Or should it?
I just recently finished reading a book that has given me pause and really made me reflect upon how much my personal bias against the subject matter is affecting my ability to be impartial to it, to look at the merits of the writing, the strength of the premise, and the development of the characters rather than how much I disagree with the way the author, Lichen Craig, chose to resolve the conflict in her book Gentlemen’s Game, the story of a man who commits an unforgivable atrocity, never has to answer in any way for it, then, in the end, gets everything he ever wanted handed to him on a silver platter.
Okay, to be fair, that’s not the entirety of the story, but here’s the issue; that’s what it all boils down to for me. Why? Because the author devised a conflict so impossible for me to overcome that it completely obliterated any good that had happened before and negatively influenced my opinion of everything that happened after. So, how much should my personal feelings weigh against my objectively reviewing this novel? Of that I’m not certain.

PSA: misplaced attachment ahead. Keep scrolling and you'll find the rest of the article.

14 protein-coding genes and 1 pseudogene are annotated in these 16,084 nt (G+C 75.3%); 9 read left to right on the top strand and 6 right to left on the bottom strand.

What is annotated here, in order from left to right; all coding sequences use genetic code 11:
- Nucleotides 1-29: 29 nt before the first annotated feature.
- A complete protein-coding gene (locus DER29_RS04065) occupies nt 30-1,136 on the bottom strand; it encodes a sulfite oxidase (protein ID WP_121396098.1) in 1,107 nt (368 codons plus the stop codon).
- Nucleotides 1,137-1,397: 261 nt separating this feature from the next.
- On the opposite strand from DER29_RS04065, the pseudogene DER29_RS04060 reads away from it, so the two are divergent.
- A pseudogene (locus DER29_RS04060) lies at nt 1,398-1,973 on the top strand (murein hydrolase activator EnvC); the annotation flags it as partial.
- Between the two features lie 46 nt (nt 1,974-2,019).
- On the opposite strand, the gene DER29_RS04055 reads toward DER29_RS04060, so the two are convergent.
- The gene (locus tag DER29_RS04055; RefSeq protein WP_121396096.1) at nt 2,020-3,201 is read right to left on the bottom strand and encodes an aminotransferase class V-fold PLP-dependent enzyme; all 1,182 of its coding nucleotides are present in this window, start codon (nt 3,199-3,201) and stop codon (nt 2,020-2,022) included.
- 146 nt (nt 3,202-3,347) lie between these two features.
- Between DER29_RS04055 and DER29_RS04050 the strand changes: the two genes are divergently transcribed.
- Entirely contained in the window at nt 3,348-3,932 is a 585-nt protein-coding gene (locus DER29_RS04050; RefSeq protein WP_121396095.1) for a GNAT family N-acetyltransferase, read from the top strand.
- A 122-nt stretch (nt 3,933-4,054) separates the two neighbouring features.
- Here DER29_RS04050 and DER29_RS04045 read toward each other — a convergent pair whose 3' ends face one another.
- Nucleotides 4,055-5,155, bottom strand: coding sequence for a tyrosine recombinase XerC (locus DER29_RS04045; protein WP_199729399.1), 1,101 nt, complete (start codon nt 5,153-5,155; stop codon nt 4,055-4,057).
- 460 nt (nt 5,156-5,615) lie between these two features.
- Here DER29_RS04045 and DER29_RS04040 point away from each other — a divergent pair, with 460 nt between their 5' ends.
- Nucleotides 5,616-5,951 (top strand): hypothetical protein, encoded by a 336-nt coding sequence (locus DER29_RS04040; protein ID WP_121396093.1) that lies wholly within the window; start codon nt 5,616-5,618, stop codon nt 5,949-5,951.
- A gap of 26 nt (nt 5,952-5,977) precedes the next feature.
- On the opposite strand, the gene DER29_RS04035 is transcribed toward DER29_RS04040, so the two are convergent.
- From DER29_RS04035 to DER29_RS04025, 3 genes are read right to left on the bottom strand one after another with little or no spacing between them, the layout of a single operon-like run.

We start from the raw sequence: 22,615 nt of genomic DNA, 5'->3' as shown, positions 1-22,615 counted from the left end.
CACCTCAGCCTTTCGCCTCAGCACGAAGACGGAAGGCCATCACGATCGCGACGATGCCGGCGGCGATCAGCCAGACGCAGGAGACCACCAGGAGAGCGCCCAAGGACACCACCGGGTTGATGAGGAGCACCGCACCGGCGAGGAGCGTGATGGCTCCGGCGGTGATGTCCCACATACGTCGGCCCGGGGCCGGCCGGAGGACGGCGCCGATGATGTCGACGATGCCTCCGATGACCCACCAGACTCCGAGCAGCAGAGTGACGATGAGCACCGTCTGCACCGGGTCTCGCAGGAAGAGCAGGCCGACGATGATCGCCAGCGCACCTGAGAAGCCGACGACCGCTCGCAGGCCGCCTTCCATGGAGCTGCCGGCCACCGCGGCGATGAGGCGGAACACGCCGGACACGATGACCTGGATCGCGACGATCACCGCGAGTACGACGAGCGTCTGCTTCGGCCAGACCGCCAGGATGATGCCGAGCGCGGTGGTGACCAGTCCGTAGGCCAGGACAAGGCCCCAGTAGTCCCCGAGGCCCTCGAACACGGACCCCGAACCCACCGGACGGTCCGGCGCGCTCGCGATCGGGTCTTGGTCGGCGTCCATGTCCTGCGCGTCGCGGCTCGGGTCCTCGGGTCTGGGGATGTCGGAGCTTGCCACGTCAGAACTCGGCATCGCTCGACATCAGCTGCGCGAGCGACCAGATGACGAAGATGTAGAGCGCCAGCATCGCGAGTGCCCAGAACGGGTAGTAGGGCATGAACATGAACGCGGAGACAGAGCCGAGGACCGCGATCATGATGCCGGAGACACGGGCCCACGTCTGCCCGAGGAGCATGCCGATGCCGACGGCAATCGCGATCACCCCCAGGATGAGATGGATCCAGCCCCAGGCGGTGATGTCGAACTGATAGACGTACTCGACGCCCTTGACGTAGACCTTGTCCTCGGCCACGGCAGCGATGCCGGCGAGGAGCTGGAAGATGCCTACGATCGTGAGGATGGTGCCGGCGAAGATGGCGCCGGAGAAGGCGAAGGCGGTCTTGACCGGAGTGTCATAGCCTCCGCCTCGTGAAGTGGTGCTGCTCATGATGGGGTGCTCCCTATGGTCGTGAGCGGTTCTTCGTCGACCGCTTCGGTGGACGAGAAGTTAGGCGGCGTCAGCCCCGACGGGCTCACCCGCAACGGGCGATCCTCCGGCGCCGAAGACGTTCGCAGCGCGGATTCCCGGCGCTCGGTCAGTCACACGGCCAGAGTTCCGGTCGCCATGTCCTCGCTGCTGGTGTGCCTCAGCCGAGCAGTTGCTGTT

This particular book deals with some controversial subjects: infidelity (what is and isn’t considered breaking one’s marriage vows), what does and doesn’t define being gay, group sex, as well as a brutal scene of rape and torture, which, I might add, is NOT mentioned in the book’s blurb on Goodreads, which is the blurb I read. The proper warnings are noted on Smashwords, however. As you can well imagine, the author did not set out to make this book a light read, and she succeeded spectacularly in that regard.
The plot of this novel revolves around a trio of affluent men–all married, all successful–who, on occasion, get together to play cards, break bread, and have sex with one another. None of the three men see this as infidelity because, hey, it’s just sex; nor do they consider themselves to be gay. They don’t even consider themselves to be Bi because none of the three of them find other men (men outside of their group) sexually attractive. This secret relationship they share is simply a “Game” between friends, nothing more.